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TitleA true story by one of our readers

My memories of Haleh

1 Jun 2011

■ Sepehr Tehrani

This is a true story.

I was only nine. Because of the surgery on my broken left arm, I had to stay in hospital for two weeks. One day my mum told me she had met a mother of one of her students in the room next door. Every day, the lady came to visit her grandfather, who was hospitalized next door. My mum asked me if I would like to see that lady, as she had told my mum she was interested in visiting me. I said that is was fine, as I liked talking to someone else other than my mum.

She entered my room. I saw a cute lovely young lady, who was sweet and beautiful, but her beauty did not have the nature of sexual attraction, or at least that was how I viewed her (I was too evil for a nine-year-old boy anyway). She was full of life. You could probably say she was born with that smile on her face, the smile which I don’t remember her being one moment without. Before starting usual cliché questions like ‘how did you break your arm’, ‘what are you doing here’ or ‘what happens with your school’, she just pointed her finger at a book which my sister had given to me. ‘Jane Eyre?’ she asked. ‘Wow, have you read that book ?’ I answered no, not yet, actually I was interested in reading Wuthering heights by Emily Brontë but they did not let me take it from my sister’s shelf, they said it was not for my age, I had a big quarrel with my sister, so when my arm broke, she bought this instead of Wuthering Heights. She told me it was written by Emily’s sister, Charlotte. ‘Would you like me to read it for you?’ I said yes and she started to read Jane Eyre. Everyday she came to visit me and read a few pages of Jane Eyre. I never got interested in Jane Eyre but I got so interested in her.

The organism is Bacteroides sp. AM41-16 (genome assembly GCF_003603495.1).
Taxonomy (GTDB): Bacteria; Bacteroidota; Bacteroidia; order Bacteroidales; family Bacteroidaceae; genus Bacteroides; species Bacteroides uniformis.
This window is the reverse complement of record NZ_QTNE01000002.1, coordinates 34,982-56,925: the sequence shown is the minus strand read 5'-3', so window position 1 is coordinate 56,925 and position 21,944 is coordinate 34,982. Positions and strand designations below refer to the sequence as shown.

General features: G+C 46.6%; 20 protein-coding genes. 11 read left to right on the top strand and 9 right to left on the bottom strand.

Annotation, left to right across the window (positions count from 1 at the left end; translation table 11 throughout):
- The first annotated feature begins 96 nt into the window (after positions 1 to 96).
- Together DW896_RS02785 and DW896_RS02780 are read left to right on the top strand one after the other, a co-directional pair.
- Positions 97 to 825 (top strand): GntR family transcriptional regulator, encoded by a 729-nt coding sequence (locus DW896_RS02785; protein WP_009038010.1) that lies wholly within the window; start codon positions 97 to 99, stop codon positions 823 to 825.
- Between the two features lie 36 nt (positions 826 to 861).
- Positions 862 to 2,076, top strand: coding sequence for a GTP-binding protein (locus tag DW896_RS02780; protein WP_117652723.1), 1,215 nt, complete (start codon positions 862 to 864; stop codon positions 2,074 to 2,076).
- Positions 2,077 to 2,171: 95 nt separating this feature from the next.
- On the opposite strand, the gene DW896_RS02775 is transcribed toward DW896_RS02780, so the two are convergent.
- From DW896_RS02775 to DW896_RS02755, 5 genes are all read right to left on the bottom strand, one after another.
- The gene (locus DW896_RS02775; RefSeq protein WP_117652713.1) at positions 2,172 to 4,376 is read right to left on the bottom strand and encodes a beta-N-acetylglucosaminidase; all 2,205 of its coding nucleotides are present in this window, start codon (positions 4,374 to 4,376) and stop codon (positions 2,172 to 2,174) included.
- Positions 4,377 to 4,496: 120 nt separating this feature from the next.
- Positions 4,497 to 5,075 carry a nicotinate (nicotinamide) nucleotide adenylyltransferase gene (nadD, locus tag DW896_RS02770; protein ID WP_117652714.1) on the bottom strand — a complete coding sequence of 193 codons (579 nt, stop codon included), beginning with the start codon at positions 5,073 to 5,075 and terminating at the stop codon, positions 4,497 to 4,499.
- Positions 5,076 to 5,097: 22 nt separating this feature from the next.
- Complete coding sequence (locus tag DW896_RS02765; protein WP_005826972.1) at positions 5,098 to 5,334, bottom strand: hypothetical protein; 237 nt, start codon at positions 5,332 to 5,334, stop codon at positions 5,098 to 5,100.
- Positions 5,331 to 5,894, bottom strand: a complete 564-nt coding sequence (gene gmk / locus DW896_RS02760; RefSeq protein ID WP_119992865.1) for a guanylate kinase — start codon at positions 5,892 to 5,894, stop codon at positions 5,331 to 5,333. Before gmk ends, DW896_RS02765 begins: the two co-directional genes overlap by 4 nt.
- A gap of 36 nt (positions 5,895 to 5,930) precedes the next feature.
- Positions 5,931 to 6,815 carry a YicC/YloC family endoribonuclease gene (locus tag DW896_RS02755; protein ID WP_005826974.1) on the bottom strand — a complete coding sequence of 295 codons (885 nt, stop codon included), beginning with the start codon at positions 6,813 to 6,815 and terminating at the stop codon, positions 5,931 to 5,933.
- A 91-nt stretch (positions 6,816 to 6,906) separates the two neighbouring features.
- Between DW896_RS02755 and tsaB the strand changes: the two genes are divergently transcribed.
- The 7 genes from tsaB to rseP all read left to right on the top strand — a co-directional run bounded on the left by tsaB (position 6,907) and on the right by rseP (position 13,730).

Her name was Haleh. She was so kind, so sweet, so lovely. I left the hospital and I could not say farewell to her, as she came in the afternoon and I was leaving in the morning. Her grandfather had to stay some more days in hospital. I never met her again, but just heard from my mum that she asked about me. Yesterday I read in the news that they had released her only for two days from the Iranian prison Evin to be able to attend her father’s funeral. Her father was one of the pioneers of the liberal Muslim party called ‘Movement of Liberty’. He had experienced prison both in the shah’s time and in the Islamic Republic, and he believed the Islamic one is truly a different story.

Today I read in the news that this morning, some official troops of the Islamic government had attacked the funeral ceremony of Haleh’s father, Ezatollah Sahabi. She had tried to protect her father’s corpse so they beat her till she died.

Yes she died, today, Haleh Sahabi died just next to her father’s corpse. And I think about how I stop hating them, even if I know very well that Haleh never could hate them.

 
Tehran Review
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  1. mani says:

    دیروز پدر، امروز دختر

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    کوچ بنفشه‌ها

    تهران‌ریویو مجله‌ای اینترنتی، چند رسانه‌ای و غیر انتفاعی است. هدف ما به سادگی، افزایش سطح گفتمان عمومی در مورد ایده‌ها، آرمان‌ها و وقایع جهان امروز است. این مشارکت و نوشته‌های شما مخاطبان است که کار چند رسانه‌ای ما را گسترش داده و به آن غنا و طراوت می‌بخشد. رایگان بودن این مجله اینترنتی به ما اجازه می‌دهد تا در گستره بیشتری اهداف خود را پیگیری کرده و تاثیرگذار باشیم. مهم‌تر از همه اینکه سردبیران و دست‌اندرکاران تهران‌ریویو به دور از حب و بغض‌های رایج و با نگاهی بی‌طرفانه سعی دارند به مسایل روز جهان نگاه کرده و بر روی ایده‌های ارزشمند انگشت بگذارند. تهران ریویو برای ادامه فعالیت و نشر مقالات نیازمند یاری و کمک مالی شماست.